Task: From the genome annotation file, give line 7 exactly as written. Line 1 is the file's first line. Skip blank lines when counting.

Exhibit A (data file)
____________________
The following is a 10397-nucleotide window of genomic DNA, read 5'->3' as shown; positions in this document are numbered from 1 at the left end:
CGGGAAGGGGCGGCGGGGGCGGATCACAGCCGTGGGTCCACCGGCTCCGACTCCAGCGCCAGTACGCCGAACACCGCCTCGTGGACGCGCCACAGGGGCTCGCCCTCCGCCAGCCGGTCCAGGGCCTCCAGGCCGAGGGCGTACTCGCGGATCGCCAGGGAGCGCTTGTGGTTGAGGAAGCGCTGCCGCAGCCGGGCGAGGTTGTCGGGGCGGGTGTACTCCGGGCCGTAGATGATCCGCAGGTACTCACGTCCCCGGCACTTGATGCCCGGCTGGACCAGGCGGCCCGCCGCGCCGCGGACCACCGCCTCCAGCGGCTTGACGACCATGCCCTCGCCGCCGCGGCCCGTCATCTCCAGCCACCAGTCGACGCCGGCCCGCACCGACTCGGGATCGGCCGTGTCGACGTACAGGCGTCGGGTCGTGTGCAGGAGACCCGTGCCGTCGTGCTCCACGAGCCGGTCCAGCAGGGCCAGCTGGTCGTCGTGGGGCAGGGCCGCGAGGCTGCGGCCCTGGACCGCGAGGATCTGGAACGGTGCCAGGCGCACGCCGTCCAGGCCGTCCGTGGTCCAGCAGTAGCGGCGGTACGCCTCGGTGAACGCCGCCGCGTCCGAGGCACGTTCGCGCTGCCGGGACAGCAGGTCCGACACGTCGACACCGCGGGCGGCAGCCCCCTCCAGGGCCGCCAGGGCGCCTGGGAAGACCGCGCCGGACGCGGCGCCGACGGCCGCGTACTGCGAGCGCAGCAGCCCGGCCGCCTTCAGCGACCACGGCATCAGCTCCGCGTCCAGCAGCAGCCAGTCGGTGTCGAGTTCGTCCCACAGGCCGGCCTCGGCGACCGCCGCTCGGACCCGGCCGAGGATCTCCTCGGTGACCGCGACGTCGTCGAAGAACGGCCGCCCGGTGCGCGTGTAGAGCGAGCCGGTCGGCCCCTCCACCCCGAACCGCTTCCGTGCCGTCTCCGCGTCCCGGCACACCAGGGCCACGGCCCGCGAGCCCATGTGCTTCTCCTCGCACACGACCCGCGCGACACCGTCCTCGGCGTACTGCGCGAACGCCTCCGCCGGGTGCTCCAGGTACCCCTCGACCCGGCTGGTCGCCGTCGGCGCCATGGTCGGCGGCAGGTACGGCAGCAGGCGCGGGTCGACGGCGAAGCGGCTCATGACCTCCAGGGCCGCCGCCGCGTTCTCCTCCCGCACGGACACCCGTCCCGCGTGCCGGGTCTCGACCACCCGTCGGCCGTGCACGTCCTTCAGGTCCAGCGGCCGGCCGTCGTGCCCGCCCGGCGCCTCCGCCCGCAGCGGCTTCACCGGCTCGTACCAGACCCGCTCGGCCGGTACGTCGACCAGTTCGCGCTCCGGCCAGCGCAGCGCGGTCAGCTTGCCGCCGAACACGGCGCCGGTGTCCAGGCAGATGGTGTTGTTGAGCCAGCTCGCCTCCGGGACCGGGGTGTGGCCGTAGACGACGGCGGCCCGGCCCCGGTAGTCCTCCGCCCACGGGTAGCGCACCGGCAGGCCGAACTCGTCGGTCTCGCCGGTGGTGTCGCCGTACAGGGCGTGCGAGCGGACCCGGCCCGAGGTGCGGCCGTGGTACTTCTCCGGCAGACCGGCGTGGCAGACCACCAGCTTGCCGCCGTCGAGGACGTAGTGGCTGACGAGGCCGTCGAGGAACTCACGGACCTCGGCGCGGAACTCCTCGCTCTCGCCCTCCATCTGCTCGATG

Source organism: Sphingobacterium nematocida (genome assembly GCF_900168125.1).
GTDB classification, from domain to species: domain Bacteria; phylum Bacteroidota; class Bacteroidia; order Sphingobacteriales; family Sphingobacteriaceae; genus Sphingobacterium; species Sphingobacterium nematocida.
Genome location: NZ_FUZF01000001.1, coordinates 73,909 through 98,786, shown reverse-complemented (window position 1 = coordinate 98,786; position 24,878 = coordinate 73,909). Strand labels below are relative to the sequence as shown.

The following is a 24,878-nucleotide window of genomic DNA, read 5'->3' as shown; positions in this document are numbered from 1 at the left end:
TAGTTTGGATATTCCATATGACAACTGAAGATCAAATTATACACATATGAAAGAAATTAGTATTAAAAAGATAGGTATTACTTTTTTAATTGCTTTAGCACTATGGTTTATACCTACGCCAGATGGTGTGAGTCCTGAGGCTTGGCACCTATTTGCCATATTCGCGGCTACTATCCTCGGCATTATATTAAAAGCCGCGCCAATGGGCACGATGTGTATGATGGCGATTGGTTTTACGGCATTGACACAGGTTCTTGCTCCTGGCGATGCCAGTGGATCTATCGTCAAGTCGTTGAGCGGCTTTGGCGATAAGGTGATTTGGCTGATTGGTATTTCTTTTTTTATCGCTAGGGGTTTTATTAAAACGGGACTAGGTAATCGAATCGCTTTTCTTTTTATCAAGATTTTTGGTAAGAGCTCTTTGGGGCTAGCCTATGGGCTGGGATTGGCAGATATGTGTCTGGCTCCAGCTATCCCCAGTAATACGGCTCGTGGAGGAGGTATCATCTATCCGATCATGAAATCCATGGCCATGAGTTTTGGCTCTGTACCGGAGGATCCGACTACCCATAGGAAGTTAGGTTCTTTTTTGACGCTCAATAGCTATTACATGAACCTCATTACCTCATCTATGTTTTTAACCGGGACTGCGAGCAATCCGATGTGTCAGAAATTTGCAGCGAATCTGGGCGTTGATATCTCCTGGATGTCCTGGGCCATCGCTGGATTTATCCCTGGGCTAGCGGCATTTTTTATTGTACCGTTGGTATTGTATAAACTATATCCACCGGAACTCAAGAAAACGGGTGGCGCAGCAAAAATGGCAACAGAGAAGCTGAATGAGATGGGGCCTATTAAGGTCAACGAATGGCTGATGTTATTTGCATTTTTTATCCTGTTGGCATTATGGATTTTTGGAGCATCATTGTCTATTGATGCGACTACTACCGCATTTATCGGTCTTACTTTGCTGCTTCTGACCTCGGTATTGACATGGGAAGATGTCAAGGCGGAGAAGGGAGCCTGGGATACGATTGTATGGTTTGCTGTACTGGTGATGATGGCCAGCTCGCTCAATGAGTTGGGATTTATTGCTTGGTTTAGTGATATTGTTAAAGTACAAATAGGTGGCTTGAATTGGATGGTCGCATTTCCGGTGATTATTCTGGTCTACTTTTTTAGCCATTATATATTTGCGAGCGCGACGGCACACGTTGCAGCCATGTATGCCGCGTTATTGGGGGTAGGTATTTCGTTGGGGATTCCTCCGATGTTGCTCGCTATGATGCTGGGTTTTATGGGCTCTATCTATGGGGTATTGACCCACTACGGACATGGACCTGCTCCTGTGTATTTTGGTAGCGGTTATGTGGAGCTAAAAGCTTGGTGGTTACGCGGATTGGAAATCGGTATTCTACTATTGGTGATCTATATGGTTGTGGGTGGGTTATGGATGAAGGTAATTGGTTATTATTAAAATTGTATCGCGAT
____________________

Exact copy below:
TAGTTTGGATATTCCATATGACAACTGAAGATCAAATTATACACATATGAAAGAAATTAGTATTAAAAAGATAGGTATTACTTTTTTAATTGCTTTAGCACTATGGTTTATACCTACGCCAGATGGTGTGAGTCCTGAGGCTTGGCACCTATTTGCCATATTCGCGGCTACTATCCTCGGCATTATATTAAAAGCCGCGCCAATGGGCACGATGTGTATGATGGCGATTGGTTTTACGGCATTGACACAGGTTCTTGCTCCTGGCGATGCCAGTGGATCTATCGTCAAGTCGTTGAGCGGCTTTGGCGATAAGGTGATTTGGCTGATTGGTATTTCTTTTTTTATCGCTAGGGGTTTTATTAAAACGGGACTAGGTAATCGAATCGCTTTTCTTTTTATCAAGATTTTTGGTAAGAGCTCTTTGGGGCTAGCCTATGGGCTGGGATTGGCAGATATGTGTCTGGCTCCAGCTATCCCCAGTAATACGGCTCGTGGAGGAGGTATCATCTATCCGATCATGAAATCCATGGCCATGAGTTTTGGCTCTGTACCGGAGGATCCGACTACCCATAGGAAGTTAGGTTCTTTTTTGACGCTCAATAGCTATTACATGAACCTCATTACCTCATCTATGTTTTTAACCGGGACTGCGAGCAATCCGATGTGTCAGAAATTTGCAGCGAATCTGGGCGTTGATATCTCCTGGATGTCCTGGGCCATCGCTGGATTTATCCCTGGGCTAGCGGCATTTTTTATTGTACCGTTGGTATTGTATAAACTATATCCACCGGAACTCAAGAAAACGGGTGGCGCAGCAAAAATGGCAACAGAGAAGCTGAATGAGATGGGGCCTATTAAGGTCAACGAATGGCTGATGTTATTTGCATTTTTTATCCTGTTGGCATTATGGATTTTTGGAGCATCATTGTCTATTGATGCGACTACTACCGCATTTATCGGTCTTACTTTGCTGCTTCTGACCTCGGTATTGACATGGGAAGATGTCAAGGCGGAGAAGGGAGCCTGGGATACGATTGTATGGTTTGCTGTACTGGTGATGATGGCCAGCTCGCTCAATGAGTTGGGATTTATTGCTTGGTTTAGTGATATTGTTAAAGTACAAATAGGTGGCTTGAATTGGATGGTCGCATTTCCGGTGATTATTCTGGTCTACTTTTTTAGCCATTATATATTTGCGAGCGCGACGGCACACGTTGCAGCCATGTATGCCGCGTTATTGGGGGTAGGTATTTCGTTGGGGATTCCTCCGATGTTGCTCGCTATGATGCTGGGTTTTATGGGCTCTATCTATGGGGTATTGACCCACTACGGACATGGACCTGCTCCTGTGTATTTTGGTAGCGGTTATGTGGAGCTAAAAGCTTGGTGGTTACGCGGATTGGAAATCGGTATTCTACTATTGGTGATCTATATGGTTGTGGGTGGGTTATGGATGAAGGTAATTGGTTATTATTAAAATTGTATCGCGAT